‘PCP’ is an attack on the perceived notions of Political Correctness. A lot of arguments have waged over the origin of this term. The left may often accuse the right of adjusting their terminology to one that sounds politically correct and not prejudicial on the surface, while the right accuses the left of trying to inflict a liberal ideal on speech therefore undermining freedom of expression. “Teacher starve your child P.C. approved, as long as the right words are used. Systemised atrocity ignored, as long as bilingual signs on view.” The argument over what language is used blinds us to underlying message of what the speaker is trying to say. A recent example could be Benedict Cumberbatch being lambasted for saying “coloured” and ignoring that he felt Black actors were being discriminated against when roles are cast.
‘This is Yesterday’ is, in comparison to the rest of the album, a gentle nostalgic look to youth and its innocence, but in true Manics style it is a lament to a younger self without the wherewithal to see that their world isn’t really falling apart like it seems “someone somewhere soon will take care of you”. The someone is you with experience and perspective that comes from simply existing longer.
‘Die in the Summertime’ carries on this theme in to old age. Edwards said he wrote it as if a pensioner waiting to die with his thoughts on memories of youth, “I can’t seem to stay a fixed ideal, childhood pictures redeem clean and so serene, see myself without ruining lines,” with summertime being a metaphor for the prime of his life. This of course then begs the question did Edwards purposely die in his summertime? Did he want us to remember him in his physical and artistic prime?
And this is where we are 20 years after I bought this album. Yep, I bought this album after Richey Edwards disappeared and have always internally chastised myself for doing so in some way. It didn’t really matter on the great scheme of things, but after the sales spike of Nirvana albums in April 1994 and ‘Bohemian Rhapsody’ returning to No1 after Freddie left us I felt like in someway I was bathing in the glamour of someone else’s tormented soul.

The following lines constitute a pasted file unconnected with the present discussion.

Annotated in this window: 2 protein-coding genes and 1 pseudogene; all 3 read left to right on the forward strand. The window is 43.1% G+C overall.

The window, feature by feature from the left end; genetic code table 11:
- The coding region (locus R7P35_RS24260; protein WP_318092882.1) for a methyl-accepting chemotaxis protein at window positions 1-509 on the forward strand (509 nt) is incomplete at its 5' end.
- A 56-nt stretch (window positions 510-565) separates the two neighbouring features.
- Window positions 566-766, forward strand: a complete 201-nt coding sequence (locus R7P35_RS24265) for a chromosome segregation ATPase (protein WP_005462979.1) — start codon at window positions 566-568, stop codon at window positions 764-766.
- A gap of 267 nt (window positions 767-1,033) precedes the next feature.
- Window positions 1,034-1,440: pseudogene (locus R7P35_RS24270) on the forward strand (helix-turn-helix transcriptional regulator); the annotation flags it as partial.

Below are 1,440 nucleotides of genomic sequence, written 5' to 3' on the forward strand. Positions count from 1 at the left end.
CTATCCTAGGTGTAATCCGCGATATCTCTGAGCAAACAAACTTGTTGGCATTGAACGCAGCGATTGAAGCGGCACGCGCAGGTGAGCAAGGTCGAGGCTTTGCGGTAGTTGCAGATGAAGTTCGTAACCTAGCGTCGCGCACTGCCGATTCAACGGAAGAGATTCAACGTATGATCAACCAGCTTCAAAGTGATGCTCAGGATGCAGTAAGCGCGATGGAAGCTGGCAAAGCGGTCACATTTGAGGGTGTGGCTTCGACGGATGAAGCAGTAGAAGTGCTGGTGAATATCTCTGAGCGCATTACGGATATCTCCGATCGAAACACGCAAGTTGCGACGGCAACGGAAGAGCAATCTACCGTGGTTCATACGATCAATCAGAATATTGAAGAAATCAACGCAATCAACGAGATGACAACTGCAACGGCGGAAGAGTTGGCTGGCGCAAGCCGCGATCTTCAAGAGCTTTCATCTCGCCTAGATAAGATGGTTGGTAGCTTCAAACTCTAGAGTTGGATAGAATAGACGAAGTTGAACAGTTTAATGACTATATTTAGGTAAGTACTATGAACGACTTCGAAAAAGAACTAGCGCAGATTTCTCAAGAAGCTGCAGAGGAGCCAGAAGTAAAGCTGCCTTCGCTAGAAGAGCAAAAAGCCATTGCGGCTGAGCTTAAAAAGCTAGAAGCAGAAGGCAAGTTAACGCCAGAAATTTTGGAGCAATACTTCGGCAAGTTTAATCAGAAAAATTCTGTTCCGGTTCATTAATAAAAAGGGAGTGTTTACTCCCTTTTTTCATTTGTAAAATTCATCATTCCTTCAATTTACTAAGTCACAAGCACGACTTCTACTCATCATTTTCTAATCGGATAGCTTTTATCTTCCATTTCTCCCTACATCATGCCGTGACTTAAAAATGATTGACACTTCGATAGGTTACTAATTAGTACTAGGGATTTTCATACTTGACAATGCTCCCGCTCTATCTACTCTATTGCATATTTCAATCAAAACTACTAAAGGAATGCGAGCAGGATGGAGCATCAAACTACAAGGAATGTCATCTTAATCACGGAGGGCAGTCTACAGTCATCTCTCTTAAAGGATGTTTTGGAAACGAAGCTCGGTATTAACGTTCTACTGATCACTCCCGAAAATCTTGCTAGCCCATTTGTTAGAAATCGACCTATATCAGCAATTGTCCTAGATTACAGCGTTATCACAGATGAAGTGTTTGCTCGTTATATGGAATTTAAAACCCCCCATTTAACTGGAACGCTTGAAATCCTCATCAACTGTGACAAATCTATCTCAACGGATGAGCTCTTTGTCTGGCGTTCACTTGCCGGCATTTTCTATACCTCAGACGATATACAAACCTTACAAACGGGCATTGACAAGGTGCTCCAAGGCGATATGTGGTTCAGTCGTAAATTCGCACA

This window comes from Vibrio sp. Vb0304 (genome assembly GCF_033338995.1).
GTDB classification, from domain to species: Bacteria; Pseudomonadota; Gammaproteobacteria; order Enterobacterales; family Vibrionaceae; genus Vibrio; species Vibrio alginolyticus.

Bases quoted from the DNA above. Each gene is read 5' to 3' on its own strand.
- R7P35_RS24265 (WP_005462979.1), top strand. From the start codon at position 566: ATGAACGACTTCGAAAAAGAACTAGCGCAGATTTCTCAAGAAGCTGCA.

With age and *coughs* wisdom has come the realisation that any work of art is a part of the creators soul and we should have to pay in some way to be able to view, listen or wallow in that piece of art whether that be through paying, consuming or just plain experiencing that piece of art. And what a piece of art The Holy Bible is. I firmly believe it is one of the most important albums of the last 30 years. It’s not the most enjoyable of listens, singing along to it is both cathartic and shame-filled – it has lyrical heft in abundance that the band could never again live up to.
I’m of the opinion that they should have followed the influence of Joy Division and reformed themselves under a new name and manifesto after the loss of their creative centre. But then, they never knew if Richey was dead and couldn’t move on in the way New Order could, mourning Ian Curtis – creating a cleaner legacy for Unknown Pleasures and Closer.
As with Joy Division’s oeuvre, The Holy Bible demands to be heard and contemplated by anyone who considers themselves a music fan or, indeed, a humanist.
In celebration of its 20th anniversary, The Holy Bible has been pressed on a picture disc exclusively for Record Store Day. Details here.
Words by Peter Watts